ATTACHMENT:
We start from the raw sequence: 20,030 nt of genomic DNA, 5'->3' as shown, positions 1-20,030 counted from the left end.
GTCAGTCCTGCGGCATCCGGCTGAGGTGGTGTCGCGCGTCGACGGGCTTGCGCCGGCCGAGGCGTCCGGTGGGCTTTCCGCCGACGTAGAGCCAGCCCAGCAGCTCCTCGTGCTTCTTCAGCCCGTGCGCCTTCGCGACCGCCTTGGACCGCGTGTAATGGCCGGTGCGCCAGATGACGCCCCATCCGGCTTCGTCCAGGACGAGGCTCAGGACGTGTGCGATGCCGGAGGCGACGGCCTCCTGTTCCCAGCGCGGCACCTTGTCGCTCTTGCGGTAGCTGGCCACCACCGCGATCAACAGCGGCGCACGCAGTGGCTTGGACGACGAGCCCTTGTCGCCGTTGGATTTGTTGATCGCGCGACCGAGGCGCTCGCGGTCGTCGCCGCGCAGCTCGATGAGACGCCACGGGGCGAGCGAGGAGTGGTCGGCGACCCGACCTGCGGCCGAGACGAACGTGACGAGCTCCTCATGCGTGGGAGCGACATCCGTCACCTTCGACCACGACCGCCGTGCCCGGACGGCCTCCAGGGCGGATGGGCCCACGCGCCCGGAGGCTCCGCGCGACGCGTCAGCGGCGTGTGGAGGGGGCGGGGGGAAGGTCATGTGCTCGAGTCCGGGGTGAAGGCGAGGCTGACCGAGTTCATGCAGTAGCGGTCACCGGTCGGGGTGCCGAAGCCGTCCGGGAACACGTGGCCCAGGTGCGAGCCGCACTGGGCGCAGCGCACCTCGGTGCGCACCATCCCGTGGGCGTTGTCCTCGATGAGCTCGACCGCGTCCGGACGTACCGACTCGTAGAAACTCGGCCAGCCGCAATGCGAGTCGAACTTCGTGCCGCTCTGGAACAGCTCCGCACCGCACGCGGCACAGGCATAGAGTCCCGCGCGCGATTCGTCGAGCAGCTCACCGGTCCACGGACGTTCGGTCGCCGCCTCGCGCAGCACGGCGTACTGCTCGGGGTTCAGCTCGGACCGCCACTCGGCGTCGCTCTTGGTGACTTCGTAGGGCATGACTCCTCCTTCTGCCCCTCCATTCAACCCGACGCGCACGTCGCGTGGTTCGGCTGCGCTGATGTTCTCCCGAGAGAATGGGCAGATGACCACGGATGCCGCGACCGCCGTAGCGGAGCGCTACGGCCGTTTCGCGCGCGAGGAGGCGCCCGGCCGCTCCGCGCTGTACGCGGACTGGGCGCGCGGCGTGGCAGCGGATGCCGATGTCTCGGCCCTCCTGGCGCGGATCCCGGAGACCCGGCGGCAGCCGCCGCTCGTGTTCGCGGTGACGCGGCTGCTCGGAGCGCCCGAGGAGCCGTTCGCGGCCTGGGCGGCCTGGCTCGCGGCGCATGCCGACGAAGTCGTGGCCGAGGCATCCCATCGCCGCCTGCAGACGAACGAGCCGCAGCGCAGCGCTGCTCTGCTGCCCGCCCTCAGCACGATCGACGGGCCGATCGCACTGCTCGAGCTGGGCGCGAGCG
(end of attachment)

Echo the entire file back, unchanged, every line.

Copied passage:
We start from the raw sequence: 20,030 nt of genomic DNA, 5'->3' as shown, positions 1-20,030 counted from the left end.
GTCAGTCCTGCGGCATCCGGCTGAGGTGGTGTCGCGCGTCGACGGGCTTGCGCCGGCCGAGGCGTCCGGTGGGCTTTCCGCCGACGTAGAGCCAGCCCAGCAGCTCCTCGTGCTTCTTCAGCCCGTGCGCCTTCGCGACCGCCTTGGACCGCGTGTAATGGCCGGTGCGCCAGATGACGCCCCATCCGGCTTCGTCCAGGACGAGGCTCAGGACGTGTGCGATGCCGGAGGCGACGGCCTCCTGTTCCCAGCGCGGCACCTTGTCGCTCTTGCGGTAGCTGGCCACCACCGCGATCAACAGCGGCGCACGCAGTGGCTTGGACGACGAGCCCTTGTCGCCGTTGGATTTGTTGATCGCGCGACCGAGGCGCTCGCGGTCGTCGCCGCGCAGCTCGATGAGACGCCACGGGGCGAGCGAGGAGTGGTCGGCGACCCGACCTGCGGCCGAGACGAACGTGACGAGCTCCTCATGCGTGGGAGCGACATCCGTCACCTTCGACCACGACCGCCGTGCCCGGACGGCCTCCAGGGCGGATGGGCCCACGCGCCCGGAGGCTCCGCGCGACGCGTCAGCGGCGTGTGGAGGGGGCGGGGGGAAGGTCATGTGCTCGAGTCCGGGGTGAAGGCGAGGCTGACCGAGTTCATGCAGTAGCGGTCACCGGTCGGGGTGCCGAAGCCGTCCGGGAACACGTGGCCCAGGTGCGAGCCGCACTGGGCGCAGCGCACCTCGGTGCGCACCATCCCGTGGGCGTTGTCCTCGATGAGCTCGACCGCGTCCGGACGTACCGACTCGTAGAAACTCGGCCAGCCGCAATGCGAGTCGAACTTCGTGCCGCTCTGGAACAGCTCCGCACCGCACGCGGCACAGGCATAGAGTCCCGCGCGCGATTCGTCGAGCAGCTCACCGGTCCACGGACGTTCGGTCGCCGCCTCGCGCAGCACGGCGTACTGCTCGGGGTTCAGCTCGGACCGCCACTCGGCGTCGCTCTTGGTGACTTCGTAGGGCATGACTCCTCCTTCTGCCCCTCCATTCAACCCGACGCGCACGTCGCGTGGTTCGGCTGCGCTGATGTTCTCCCGAGAGAATGGGCAGATGACCACGGATGCCGCGACCGCCGTAGCGGAGCGCTACGGCCGTTTCGCGCGCGAGGAGGCGCCCGGCCGCTCCGCGCTGTACGCGGACTGGGCGCGCGGCGTGGCAGCGGATGCCGATGTCTCGGCCCTCCTGGCGCGGATCCCGGAGACCCGGCGGCAGCCGCCGCTCGTGTTCGCGGTGACGCGGCTGCTCGGAGCGCCCGAGGAGCCGTTCGCGGCCTGGGCGGCCTGGCTCGCGGCGCATGCCGACGAAGTCGTGGCCGAGGCATCCCATCGCCGCCTGCAGACGAACGAGCCGCAGCGCAGCGCTGCTCTGCTGCCCGCCCTCAGCACGATCGACGGGCCGATCGCACTGCTCGAGCTGGGCGCGAGCG